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The art of getting a paid internship

Posted by Chad O'Connor  August 21, 2012 11:00 AM

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Internships are essential for students who are looking to secure work after graduation. In fact, a study by my company found that 91 percent of businesses think that students should have between one and two internships before they graduate. Internships give students real world experience that helps prepare them for permanent roles upon graduation. Companies aren’t willing to take the risk of hiring a recent graduate who has had no work experience, especially in this economy where there’s extreme competition for jobs. This puts a lot of pressure on students to get internships, whether they are paid or unpaid.

Students who land unpaid internships have to balance those with either paid ones or part-time retail jobs to make ends meet and many hope to get course credit for them. The good news is that the number of paid internships is on the rise. A new study by Indeed.com, a job search aggregator, shows that since December of 2009, the number of paid internship postings has been on average 60 percent higher than the number of unpaid ones. The reason for this growth could be in part due to the unpaid internship regulations as set by U.S. Department of Labor, which lays out six pieces of criteria for labeling internships unpaid. Unpaid internships must benefit the intern over the employer, can’t take the place of regular employees and must gain education out of their experience.

Internships are seasonal and usually last two to three months. Based on the study, they found that the number of paid internship postings is 26 percent higher on average during the winter and spring than in the summer and fall. Furthermore, the number of unpaid internship postings is 36 percent higher during winter and spring. Many students are advised that summer is the best time to secure an internship, yet many of those are unpaid. Paid internships, where companies invest more in students, have a higher likelihood at turning into a full-time job. Based on a new NACE’s 2012 Student Survey, they found that 60 percent of graduates who had paid internships received at least one job offer. Students, who are basically required to get internship experience, should strive for paid ones yet if they can take them. If not, they should take unpaid ones as a backup because they simply can’t avoid them altogether.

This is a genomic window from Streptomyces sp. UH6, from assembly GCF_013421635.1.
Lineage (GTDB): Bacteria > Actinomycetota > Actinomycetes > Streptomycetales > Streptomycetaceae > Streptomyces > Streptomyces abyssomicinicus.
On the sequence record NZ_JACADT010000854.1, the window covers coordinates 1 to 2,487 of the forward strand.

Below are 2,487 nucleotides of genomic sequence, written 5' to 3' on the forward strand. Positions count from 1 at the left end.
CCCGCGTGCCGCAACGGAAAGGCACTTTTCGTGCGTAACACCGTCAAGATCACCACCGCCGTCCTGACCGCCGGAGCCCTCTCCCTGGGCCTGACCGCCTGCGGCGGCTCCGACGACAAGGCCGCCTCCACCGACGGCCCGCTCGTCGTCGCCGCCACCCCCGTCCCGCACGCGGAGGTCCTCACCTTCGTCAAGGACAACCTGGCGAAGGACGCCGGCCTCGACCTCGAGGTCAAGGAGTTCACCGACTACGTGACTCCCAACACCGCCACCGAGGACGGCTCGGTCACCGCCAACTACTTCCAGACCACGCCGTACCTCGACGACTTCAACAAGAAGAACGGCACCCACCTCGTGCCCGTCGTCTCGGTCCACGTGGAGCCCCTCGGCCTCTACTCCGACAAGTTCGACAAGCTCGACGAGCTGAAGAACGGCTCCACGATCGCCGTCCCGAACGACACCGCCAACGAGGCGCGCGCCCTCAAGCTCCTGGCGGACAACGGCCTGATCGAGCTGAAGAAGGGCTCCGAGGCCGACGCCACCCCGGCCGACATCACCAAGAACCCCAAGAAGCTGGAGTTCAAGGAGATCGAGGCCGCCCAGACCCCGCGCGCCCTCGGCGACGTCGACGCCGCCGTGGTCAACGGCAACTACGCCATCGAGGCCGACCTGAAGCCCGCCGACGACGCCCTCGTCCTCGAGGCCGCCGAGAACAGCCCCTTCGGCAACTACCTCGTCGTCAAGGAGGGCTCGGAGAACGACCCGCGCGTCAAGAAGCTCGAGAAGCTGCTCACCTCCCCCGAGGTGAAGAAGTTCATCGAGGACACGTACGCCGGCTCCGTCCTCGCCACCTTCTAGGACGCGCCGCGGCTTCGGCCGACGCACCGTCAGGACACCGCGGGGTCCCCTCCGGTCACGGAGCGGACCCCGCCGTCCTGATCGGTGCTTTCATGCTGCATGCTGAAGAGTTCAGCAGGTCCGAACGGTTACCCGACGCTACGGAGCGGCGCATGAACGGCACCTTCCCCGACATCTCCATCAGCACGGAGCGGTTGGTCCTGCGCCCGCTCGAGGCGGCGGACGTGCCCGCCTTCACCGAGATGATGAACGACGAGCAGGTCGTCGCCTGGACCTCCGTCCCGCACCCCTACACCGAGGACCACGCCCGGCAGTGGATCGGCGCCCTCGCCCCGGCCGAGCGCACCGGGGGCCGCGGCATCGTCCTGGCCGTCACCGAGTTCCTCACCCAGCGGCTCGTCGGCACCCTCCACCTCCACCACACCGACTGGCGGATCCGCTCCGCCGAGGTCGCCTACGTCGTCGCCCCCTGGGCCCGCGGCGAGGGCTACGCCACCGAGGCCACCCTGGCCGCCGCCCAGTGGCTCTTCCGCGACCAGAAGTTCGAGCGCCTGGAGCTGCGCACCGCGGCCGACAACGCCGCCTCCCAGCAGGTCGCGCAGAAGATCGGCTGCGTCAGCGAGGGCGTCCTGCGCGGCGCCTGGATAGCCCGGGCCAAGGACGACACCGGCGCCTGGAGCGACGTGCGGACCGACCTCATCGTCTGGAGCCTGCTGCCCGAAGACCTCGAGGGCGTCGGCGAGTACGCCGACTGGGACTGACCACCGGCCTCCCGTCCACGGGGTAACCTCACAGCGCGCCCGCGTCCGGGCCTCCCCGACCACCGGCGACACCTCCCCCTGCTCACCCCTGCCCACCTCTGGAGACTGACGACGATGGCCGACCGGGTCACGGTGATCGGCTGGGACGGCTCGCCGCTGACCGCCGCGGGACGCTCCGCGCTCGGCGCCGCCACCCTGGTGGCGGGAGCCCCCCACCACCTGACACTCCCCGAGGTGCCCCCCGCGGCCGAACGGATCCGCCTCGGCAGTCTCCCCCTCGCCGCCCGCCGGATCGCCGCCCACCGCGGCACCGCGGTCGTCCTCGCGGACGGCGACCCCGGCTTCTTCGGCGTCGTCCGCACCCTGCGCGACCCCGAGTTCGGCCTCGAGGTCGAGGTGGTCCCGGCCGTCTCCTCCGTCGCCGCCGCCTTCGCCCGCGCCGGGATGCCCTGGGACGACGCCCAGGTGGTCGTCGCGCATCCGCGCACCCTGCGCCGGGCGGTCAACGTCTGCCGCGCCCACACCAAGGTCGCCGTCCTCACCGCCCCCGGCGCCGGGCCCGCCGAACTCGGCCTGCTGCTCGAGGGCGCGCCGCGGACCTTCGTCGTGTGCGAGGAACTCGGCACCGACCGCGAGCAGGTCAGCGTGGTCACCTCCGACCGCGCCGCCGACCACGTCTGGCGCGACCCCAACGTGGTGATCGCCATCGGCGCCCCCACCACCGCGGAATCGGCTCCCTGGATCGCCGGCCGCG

I find that internships in certain fields and industries like entertainment, public relations, journalism and even startups go unpaid. If you’re in accounting, finance and in the technology field, there’s a higher likelihood that those will be paid. If you’re really lucky engineering major, you might even be able to get an internship at Facebook that pays $6,000 per month.

In order to land a paid internship, you need to do research to find which ones are paid and then try your best to network your way into one. I recommend that you turn to your family, teachers and friends first for connections and then use your career services representative to connect you with alumni in your industry. You can also create your own internship at a company if you can solve a problem that they have (and prove that by hiring you it will decrease costs or increase revenues) or start your own small business. Either way, students need to be personally accountable for their careers and do whatever it takes to land an internship because it’s the best route to full-time employment.

Dan Schawbel is a Gen Y career expert and founder of Millennial Branding. He is also the #1 international bestselling author of Me 2.0 and was named to the Inc. Magazine 30 Under 30 list in 2010. Subscribe to his updates at Facebook.com/DanSchawbel.

This blog is not written or edited by Boston.com or the Boston Globe.
The author is solely responsible for the content.

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